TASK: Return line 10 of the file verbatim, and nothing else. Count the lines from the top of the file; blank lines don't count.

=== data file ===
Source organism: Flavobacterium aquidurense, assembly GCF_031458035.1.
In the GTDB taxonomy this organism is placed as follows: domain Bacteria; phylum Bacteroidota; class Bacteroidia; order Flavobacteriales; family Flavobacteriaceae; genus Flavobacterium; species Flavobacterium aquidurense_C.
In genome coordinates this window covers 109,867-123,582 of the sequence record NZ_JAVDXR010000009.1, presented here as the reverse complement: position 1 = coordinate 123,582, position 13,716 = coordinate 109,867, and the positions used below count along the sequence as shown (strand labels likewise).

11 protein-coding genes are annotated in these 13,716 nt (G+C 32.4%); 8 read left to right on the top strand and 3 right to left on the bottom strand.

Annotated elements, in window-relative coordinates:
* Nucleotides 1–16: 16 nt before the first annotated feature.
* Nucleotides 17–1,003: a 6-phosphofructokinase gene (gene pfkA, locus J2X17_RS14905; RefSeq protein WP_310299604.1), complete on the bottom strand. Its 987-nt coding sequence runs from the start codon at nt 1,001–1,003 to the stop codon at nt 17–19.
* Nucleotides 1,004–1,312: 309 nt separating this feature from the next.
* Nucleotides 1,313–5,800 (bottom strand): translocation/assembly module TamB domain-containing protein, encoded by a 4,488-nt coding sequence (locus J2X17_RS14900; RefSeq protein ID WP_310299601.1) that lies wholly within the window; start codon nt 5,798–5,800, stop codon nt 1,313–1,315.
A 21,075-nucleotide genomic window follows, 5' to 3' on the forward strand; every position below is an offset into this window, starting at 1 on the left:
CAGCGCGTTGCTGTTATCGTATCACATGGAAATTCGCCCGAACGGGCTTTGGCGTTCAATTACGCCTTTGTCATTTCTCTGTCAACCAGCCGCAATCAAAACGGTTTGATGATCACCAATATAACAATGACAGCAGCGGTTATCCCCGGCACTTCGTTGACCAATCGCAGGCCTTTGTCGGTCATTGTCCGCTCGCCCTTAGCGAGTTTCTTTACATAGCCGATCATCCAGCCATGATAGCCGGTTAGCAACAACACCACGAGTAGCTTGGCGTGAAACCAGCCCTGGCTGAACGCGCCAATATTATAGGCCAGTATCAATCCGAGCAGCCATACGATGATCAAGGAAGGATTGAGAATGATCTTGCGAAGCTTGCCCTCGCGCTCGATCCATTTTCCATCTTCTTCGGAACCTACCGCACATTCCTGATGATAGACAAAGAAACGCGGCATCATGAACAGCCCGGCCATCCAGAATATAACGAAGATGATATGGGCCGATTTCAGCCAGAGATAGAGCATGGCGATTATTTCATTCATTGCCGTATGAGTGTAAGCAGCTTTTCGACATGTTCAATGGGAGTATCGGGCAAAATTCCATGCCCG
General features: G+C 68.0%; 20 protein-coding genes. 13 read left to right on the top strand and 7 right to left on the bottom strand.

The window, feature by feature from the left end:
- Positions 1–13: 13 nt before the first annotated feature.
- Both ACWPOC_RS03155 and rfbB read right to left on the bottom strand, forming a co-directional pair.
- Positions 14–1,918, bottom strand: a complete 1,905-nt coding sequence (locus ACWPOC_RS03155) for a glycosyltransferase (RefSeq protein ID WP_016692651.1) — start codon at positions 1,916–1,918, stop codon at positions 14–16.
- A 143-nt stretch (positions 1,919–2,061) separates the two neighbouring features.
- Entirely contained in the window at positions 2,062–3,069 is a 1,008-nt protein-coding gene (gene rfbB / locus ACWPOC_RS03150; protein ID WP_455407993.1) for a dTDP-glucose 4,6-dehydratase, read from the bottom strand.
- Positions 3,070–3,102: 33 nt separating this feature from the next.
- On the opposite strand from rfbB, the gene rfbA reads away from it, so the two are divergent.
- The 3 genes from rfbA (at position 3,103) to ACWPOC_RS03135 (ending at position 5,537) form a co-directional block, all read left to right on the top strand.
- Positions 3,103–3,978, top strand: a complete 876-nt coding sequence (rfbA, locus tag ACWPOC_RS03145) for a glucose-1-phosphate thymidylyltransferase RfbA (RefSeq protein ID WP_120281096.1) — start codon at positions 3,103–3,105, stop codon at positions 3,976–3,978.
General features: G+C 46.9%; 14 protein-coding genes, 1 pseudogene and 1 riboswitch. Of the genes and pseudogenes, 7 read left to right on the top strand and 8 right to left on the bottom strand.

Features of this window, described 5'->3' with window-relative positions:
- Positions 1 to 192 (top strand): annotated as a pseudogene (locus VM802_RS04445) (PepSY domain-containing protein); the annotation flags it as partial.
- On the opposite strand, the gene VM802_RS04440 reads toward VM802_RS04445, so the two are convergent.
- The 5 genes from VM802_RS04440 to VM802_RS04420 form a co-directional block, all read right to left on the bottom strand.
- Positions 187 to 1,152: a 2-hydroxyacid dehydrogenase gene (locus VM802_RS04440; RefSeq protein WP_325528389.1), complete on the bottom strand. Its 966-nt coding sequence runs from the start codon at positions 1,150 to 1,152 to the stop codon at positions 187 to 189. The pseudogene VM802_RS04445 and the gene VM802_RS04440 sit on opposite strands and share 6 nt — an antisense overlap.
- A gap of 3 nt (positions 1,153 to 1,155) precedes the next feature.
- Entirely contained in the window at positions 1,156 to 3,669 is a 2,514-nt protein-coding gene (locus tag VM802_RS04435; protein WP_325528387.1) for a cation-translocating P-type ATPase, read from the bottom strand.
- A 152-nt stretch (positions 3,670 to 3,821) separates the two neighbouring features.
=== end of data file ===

A 21,075-nucleotide genomic window follows, 5' to 3' on the forward strand; every position below is an offset into this window, starting at 1 on the left: